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Understanding the Changes in the Expat Tax Regime in Netherlands With proposals to amend the Dutch expat tax regime, the Dutch State Secretary for Finance announced that changes would be made to the ‘30% ruling regime’ for expatriate employees in the Netherlands. The amended regime will entitle qualifying expats to a net tax allowance of up to 30% of their total remuneration and the changes are expected to come into effect in 2012. Expatriate employees in Netherlands, working on a temporary basis can avail of “the 30% ruling regime”, resulting in a 30% tax free employment income in their hands. This provision was introduced by the Dutch Government to compensate them for specific expatriate costs. On 20 September 2011 the Dutch Government presented the 2012 Tax Plan, which includes proposals to amend the Dutch expat tax regime. The amended regime will entitle qualifying expats to a net tax allowance of up to 30% of their total remuneration. The changes are expected to enter into force as per 1 January 2012. The current conditions for application of the ruling are: For a non-resident taxpayer hired abroad by an employer resident in the Netherlands: • The employer must be obliged to withhold wage tax; • The employee must possess specific expertise which is not easily available in the Dutch domestic labor market; • Specific expertise is determined by a combination of the following conditions: • (i)The employee's level of education; • (ii)The net salary range with regard to the employment in the Netherlands compared to that in the expatriate's country of origin; and • (iii)The employees must meet the required work experience with respect to the specific employment. If the expatriate possesses experience of at least 2.5 years in a comparable employment, the experience criteria are deemed to have been met. If the condition (iii) is not met, they could still qualify for the 30% ruling, if conditions (i) and (ii) are met. Duration The duration of the 30% ruling regime is of 120 months, which commences from the date of employment in Netherlands. This time period could be reduced if employment or stay in the Netherlands has been terminated within a period of 15 years before the start of the new employment and provided the employee was appointed or residing in the Netherlands 10 years prior to being hired. Proposed Changes • Expertise - the employee needs to possess specific expertise, which has limited availability in the domestic labor market; will be deemed to be met if the employee earns a minimum salary; • Time Period - the period which is taken into account for a reduction of the duration of the 30%-ruling will be increased from 10 to 25 years; • Place of residence - Employees living within 150 km from the Dutch border are no longer entitled to the ruling; • Education - Younger employees, who started work after undertaking Ph.D. studies in the Netherlands, can apply for the 30% ruling. The minimum salary required to meet the special skills criterion under the 30%-ruling is set at EUR 50,619.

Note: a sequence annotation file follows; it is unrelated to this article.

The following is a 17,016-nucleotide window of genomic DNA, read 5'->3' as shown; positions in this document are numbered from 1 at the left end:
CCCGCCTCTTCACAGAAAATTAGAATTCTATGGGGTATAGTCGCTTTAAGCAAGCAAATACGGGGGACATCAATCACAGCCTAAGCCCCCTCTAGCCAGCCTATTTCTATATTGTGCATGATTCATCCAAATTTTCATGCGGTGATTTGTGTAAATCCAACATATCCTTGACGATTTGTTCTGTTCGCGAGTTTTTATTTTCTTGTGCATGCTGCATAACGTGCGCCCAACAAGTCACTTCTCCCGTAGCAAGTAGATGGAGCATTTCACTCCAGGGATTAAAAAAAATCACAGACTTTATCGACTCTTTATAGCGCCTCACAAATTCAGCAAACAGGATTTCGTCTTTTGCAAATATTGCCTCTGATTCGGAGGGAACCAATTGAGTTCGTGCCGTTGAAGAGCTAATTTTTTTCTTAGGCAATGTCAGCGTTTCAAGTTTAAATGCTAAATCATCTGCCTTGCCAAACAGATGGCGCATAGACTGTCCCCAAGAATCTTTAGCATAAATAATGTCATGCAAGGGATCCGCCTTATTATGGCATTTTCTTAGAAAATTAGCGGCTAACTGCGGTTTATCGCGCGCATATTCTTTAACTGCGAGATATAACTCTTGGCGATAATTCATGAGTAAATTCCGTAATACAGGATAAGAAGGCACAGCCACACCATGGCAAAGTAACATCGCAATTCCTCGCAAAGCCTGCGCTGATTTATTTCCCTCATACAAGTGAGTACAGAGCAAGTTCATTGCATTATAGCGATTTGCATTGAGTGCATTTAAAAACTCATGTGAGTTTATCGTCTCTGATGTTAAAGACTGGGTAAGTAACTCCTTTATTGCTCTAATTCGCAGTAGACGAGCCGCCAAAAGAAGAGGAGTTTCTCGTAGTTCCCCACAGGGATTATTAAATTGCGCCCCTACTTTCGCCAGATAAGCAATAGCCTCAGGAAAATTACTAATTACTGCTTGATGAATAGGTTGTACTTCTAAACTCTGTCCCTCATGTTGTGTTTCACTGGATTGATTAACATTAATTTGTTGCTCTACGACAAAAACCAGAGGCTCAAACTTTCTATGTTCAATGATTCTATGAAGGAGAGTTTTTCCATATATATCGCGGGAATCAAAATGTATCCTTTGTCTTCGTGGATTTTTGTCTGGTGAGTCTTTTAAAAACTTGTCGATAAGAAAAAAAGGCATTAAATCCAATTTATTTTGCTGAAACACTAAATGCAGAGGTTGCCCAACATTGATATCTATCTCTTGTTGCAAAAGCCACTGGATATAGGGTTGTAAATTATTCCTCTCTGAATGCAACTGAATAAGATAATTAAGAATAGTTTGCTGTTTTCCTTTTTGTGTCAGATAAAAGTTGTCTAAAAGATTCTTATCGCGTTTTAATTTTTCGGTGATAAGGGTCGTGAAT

Expatriate taxation is very important for any international business expansion, and any kind of neglect could cost the company a heavy price. As the expat tax system varies in each country, taking the help of an expert will help in understanding the system of a country and avoid any unnecessary expenditure. A professional business consultant can provide the necessary guidance on tax equalization expat, EU VAT rules, etc. and ensure that your international business project a successful one. Click here for more on international accounts payable, sas compliance

Understanding the Changes in the Expat Tax Regime in Netherlands  

With proposals to amend the Dutch expat tax regime, the Dutch State Secretary for Finance announced that changes would be made to the ‘30% r...

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